To say I’m an aficionado of fuck is falling short of the target. I’ve made personal life rules based on their discography for christ’s sake. Which is weird, because I was late to the party. I didn’t listen to my first fuck album, Those Are Not My Bongos, until 2005, a year or two after it was released. That was also their last album. I’ve had a full decade (and change) to digest a half dozen albums, rearrange my best bands of the ’90s list, and wish I could have seen them live.
I’ve been told several versions of what happened at the last show in Cleveland at the Beachland. Before they played in the Tavern, they had everyone walk over to the Ballroom. There, depending on the version of the story you hear, they either performed a puppet show, or one of the members caterpillar crawled, in a sleeping bag, across the Ballroom stage. I like to imagine both happened—simultaneously. I missed it all. So really, this is my first brand new fuck album, and it’s a perfect place for anyone to start.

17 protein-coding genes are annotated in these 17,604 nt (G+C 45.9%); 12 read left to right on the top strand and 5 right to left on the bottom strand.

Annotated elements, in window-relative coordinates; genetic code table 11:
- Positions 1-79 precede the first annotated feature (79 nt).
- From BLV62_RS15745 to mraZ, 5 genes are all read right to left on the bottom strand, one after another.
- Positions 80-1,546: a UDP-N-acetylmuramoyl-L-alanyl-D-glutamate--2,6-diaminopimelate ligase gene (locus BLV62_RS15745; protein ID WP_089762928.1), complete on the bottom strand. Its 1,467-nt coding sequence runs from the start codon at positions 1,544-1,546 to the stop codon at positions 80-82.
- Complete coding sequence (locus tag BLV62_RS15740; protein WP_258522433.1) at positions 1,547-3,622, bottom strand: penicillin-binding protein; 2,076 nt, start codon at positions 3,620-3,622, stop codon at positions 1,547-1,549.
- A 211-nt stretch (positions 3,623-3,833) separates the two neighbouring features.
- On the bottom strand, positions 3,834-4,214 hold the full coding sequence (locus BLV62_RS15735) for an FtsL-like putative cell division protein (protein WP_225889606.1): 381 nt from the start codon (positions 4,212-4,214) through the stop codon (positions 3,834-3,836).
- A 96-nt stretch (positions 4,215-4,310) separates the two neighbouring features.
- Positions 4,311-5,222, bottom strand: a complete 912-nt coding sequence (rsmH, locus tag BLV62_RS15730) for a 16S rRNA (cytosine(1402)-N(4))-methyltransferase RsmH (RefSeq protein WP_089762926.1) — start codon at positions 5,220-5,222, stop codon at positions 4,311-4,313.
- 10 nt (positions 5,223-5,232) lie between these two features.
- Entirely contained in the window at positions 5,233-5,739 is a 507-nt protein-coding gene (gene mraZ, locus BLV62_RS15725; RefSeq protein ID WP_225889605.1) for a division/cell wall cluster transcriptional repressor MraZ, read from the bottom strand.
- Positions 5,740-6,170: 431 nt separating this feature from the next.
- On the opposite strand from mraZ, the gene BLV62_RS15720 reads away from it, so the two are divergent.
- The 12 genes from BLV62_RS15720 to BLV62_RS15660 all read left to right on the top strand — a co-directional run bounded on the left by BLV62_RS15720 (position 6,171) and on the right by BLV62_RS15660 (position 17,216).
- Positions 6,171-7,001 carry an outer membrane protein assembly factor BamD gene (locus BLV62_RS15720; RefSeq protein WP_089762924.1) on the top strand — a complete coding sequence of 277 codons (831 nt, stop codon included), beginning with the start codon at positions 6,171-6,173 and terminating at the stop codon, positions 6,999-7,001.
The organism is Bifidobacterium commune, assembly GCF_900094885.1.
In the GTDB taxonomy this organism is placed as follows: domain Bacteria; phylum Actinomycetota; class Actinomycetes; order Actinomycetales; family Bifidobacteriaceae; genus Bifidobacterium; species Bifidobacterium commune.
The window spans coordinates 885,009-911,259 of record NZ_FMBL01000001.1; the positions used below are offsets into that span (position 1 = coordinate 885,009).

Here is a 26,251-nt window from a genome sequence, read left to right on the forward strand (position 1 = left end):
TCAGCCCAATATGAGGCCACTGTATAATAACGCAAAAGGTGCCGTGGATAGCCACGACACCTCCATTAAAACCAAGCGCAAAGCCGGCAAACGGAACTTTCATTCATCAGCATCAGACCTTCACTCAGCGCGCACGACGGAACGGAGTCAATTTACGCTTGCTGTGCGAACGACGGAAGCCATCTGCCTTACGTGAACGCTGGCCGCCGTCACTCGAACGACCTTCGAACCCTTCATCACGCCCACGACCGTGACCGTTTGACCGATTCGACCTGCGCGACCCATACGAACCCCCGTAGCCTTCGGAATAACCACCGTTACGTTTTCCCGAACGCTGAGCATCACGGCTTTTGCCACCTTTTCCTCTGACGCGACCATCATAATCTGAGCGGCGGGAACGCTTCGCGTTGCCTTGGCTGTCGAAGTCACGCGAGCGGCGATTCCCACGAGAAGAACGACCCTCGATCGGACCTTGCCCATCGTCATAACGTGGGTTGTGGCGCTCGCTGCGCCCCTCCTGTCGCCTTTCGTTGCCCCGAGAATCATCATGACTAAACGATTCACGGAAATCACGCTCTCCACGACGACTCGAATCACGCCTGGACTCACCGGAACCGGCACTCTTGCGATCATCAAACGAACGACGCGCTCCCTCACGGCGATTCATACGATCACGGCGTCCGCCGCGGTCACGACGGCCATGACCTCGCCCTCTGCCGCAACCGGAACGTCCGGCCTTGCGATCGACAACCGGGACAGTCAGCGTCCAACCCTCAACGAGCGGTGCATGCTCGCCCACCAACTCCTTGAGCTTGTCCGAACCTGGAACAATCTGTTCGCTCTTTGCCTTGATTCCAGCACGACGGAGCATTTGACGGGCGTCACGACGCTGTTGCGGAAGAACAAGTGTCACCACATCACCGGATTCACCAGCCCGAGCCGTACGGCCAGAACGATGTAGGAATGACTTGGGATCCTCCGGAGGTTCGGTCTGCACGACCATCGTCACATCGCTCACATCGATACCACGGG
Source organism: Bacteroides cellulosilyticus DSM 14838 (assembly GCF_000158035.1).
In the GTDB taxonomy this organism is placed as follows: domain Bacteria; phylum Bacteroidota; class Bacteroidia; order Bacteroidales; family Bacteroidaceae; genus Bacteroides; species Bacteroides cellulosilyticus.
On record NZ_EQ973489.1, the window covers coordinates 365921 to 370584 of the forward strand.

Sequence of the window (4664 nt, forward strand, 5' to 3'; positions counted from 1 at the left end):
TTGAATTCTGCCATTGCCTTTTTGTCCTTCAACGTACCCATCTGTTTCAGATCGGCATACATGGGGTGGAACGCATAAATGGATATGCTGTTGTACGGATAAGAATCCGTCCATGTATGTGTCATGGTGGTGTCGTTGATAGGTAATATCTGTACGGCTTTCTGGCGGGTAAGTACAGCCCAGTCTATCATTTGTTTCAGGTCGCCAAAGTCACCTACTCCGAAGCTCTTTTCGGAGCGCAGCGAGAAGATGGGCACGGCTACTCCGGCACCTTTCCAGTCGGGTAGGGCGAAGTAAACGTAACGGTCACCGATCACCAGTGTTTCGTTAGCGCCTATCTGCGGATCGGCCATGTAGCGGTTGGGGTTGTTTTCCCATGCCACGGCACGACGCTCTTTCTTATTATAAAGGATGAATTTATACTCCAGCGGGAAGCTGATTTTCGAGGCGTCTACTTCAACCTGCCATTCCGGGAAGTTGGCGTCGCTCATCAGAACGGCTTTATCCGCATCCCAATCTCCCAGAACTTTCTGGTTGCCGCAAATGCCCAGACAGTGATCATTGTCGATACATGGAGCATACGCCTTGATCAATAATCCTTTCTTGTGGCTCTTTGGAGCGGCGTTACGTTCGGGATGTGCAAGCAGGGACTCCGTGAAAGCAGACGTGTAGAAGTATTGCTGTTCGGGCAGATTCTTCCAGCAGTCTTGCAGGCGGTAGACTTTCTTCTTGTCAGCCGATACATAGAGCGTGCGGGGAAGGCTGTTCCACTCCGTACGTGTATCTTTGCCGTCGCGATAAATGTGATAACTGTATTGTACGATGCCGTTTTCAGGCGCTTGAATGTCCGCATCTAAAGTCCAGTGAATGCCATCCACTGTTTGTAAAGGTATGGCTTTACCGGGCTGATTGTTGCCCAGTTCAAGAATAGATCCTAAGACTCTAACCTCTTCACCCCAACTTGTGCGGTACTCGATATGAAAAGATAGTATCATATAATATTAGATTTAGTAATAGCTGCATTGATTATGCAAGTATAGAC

The Band, coming 6/22 on Vampire Blues, starts off with a noisy instrumental rocker. The song is punctuated with a knock knock joke. Spoiler alert: the song title is the punchline. Grammar humor is the best. I’m already hooked. Facehole is classic fuck. Laid back, quirked out lyrics. They excel at clever arrangements and layering off kilter melodies. Their back catalog is filled with fragile songs, all feeling dangerously close to falling apart, but with a force of will that propels them confidently forward. This dichotomy (fancy word time) is what I find so seductive about their music. The Band is no different. It Girl dissolves and re-coalesces around the bass. Cream Pie Patch is the dreamy fuck of the ’90s, resurrected and better than ever. The video for the lead single, Leave My Body, was released last month, and on the album it’s nestled in the middle. It’s the bellweather track of this album. If you’re down with it you might as well just buy the album. Thirsty Gnome is definitely from a band that puts on puppet shows while inch worming across a stage. The album mellows and fades out. If the opener, To Whom, is when the person with the bourbon shows up to the party, the closer, Tell Me No, is 4:30am and you lost your pants hours ago.